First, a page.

How do you watch your favorite TV shows?
Do you DVR them to skip the commercials or do you watch them at their scheduled times and follow on social media during commercial breaks?
These second screens, with their apps, instant messengers, and Netscape browsers, are prime real estate for back channel content and engagement, and there are ample opportunities for shows to talk with their fans and listen to their reactions. This has given rise to social TV: the fusion of TV content and social content.
Social TV is Rising
TV shows and networks are adding to the experience of viewers like you on devices other than the TV by harnessing the power of social TV. Even networks are getting in on the game. Lost Remote listed their top social TV shows for 2013. Their rankings are based on “distinct Twitter accounts who saw at least one tweet about the show each episode”, but engagement doesn’t happen unless their is interaction between the viewer and the show.
Inspired by Convince and Convert’s post, I decided to investigate which TV shows were embracing the power of the second screen now. This investigation (by no means exhaustive) included 51% internet research, 23% noting commercial promotions, 29% following the conversations live, and 2% butterscotch ripple. Here are three second-screen-engaging TV shows in no particular order:
Using Twitter and GetGlue, White Collar retweets and responds to Twitter users who express their emotions for the show be it excitement for an upcoming episode or are left in shock at the end of an episode. Even more, they publish content for both East and West Coast viewers! Even more more, they share unique mentions from fans like the one below:
@AliciaMeredith1 He’ll be breaking hearts in no time.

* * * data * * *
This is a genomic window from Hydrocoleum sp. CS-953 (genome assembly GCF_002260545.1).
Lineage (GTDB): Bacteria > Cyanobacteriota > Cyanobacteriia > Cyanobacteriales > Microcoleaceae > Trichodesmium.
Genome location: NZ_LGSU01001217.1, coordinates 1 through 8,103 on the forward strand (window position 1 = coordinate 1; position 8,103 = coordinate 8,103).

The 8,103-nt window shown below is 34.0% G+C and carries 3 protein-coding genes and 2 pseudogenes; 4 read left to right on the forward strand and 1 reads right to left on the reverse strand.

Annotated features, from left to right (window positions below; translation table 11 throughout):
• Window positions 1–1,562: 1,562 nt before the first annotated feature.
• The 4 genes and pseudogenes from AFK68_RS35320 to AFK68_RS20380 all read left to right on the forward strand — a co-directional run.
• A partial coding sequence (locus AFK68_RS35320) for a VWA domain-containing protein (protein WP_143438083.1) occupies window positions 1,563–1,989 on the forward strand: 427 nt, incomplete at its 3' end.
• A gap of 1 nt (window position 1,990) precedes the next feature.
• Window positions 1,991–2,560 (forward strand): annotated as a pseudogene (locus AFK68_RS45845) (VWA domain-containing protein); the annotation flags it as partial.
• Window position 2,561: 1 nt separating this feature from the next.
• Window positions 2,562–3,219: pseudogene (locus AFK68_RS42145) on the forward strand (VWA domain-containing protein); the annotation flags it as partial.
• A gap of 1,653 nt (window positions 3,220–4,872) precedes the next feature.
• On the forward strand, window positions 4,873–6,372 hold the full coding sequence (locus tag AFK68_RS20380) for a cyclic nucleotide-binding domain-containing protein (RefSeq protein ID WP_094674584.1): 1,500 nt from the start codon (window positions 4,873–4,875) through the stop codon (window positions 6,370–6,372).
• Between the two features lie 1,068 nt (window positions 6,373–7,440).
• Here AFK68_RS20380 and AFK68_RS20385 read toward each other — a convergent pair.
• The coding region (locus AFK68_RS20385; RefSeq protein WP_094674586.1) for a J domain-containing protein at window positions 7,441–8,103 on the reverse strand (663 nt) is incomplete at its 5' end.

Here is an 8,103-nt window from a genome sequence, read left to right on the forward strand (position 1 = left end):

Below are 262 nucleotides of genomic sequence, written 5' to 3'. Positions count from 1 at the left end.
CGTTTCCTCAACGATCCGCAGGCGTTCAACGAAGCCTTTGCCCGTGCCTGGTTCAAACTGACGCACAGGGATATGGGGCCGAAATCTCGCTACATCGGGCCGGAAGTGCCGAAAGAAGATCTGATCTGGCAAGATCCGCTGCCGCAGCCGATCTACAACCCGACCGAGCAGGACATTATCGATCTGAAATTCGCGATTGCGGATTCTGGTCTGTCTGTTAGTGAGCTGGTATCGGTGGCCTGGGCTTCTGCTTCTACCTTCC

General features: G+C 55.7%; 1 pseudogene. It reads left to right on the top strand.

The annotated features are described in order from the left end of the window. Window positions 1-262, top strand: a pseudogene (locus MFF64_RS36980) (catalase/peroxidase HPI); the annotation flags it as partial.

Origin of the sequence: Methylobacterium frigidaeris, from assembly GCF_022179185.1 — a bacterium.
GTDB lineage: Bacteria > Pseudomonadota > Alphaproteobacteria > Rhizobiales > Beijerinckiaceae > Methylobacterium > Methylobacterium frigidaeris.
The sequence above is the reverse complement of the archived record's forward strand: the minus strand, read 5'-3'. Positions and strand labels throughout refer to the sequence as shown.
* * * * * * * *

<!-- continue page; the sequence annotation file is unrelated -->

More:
— White Collar (@WhiteCollarUSA) January 16, 2014
Modern Family, aired on ABC, recently unleashed a Twitter campaign using the hashtag “#CastChat”. By using the hashtag, viewers were able to tweet live with the cast and join conversations with other fans. You’ll enjoy checking out the banter!
USA Network airs re-runs of the show and will soon unveil a second-screen component that “includes trivia, polls and custom advertising content” as well as designating a social super fan for the episode.
The Mindy Project
The Mindy Project frequently replies and converses with fans. Most of these replies are unsolicited, while others are prompted by questions tweeted out by the show during airtime. With one look at their tweets you’ll observe the frequency that the show engages its fans.
This recent gem highlights how the show fuses the quirkiness of the cast with current hot items of its audience:
— The Mindy Project (@MindyProjectFOX) January 16, 2014
Retrofitting Social TV
second, third, twelfth screens playing an integral part in how viewers consume their TV content, I find myself wondering, “What classic TV shows would have thrived with this technology, Carson?”
Dr. Michael Pfahl, a professor of mine, recently expressed his hands-down runaway choice: Seinfeld. “Seinfeld would’ve thrived in this environment. What they did on the show was ripe for discussion and repetition.”
Which TV shows from the past would thrive in this new environment of digital consumption?
Do you have more examples of TV shows and their networks doing tremendous work on second screens?
Share your contributions in the comments below or use the SpeakPipe widget to the right to leave us a voicemail!